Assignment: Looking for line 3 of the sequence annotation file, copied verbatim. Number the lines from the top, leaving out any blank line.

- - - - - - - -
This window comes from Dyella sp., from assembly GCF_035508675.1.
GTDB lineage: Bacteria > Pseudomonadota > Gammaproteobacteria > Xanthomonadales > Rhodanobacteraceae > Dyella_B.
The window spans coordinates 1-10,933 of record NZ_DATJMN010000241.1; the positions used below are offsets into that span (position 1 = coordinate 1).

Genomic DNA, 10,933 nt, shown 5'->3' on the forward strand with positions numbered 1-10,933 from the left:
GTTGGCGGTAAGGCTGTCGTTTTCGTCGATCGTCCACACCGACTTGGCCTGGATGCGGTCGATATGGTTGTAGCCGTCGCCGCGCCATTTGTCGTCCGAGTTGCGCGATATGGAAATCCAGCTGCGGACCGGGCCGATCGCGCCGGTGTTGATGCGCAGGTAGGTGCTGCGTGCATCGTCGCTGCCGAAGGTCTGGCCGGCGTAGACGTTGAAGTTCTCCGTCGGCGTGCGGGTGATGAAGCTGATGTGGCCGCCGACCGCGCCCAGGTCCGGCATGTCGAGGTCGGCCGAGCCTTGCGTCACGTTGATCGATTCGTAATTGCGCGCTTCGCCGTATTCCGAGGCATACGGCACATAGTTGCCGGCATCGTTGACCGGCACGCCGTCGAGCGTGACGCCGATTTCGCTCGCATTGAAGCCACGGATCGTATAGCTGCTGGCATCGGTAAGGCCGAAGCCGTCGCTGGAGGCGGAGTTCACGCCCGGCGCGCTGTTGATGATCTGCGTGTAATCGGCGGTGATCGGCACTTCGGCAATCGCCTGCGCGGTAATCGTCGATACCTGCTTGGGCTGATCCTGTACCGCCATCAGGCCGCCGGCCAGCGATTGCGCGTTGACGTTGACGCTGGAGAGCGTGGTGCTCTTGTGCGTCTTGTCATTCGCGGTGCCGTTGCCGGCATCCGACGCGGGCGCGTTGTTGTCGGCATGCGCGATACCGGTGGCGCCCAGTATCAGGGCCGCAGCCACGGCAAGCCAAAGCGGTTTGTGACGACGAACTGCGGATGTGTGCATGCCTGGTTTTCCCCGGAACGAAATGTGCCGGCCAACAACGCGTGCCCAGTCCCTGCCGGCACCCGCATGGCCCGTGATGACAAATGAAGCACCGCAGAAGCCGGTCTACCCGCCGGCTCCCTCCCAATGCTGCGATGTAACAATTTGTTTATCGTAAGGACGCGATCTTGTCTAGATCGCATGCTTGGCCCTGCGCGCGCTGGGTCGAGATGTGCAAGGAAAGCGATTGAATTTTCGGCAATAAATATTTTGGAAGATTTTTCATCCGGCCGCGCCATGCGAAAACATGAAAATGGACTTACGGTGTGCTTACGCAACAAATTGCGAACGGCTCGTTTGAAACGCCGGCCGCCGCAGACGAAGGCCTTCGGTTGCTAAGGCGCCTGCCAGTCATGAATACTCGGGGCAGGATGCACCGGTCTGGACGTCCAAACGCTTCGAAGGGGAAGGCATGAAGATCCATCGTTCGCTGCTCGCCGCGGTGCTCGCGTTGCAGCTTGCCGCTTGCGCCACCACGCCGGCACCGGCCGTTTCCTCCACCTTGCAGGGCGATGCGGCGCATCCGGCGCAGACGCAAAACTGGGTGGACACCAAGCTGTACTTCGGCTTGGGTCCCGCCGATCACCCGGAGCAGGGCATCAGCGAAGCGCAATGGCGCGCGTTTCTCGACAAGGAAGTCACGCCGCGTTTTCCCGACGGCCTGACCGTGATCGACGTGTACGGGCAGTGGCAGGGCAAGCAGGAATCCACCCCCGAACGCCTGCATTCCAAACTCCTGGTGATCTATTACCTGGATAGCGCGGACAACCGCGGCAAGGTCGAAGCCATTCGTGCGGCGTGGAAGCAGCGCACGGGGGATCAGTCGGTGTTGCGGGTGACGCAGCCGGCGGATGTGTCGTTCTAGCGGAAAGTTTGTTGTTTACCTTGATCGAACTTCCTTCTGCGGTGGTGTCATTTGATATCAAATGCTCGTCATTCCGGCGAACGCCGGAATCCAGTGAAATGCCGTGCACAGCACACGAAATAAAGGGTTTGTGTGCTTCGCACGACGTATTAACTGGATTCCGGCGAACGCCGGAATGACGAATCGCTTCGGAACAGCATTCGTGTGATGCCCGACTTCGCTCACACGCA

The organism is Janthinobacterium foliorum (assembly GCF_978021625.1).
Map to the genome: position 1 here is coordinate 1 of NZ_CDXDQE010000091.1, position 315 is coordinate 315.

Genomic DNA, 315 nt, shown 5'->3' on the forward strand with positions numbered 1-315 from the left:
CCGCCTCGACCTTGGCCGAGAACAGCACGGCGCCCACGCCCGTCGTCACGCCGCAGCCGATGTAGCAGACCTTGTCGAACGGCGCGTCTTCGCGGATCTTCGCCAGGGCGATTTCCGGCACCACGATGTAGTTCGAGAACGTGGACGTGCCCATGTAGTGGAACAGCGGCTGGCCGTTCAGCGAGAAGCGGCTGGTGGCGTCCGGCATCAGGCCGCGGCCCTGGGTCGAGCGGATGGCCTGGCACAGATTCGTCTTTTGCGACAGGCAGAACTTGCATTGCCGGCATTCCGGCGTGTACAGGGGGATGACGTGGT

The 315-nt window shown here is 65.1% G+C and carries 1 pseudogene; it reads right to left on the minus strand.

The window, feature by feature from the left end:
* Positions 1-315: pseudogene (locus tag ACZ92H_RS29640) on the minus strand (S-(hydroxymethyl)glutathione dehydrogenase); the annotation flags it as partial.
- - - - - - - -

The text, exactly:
The window spans coordinates 1-10,933 of record NZ_DATJMN010000241.1; the positions used below are offsets into that span (position 1 = coordinate 1).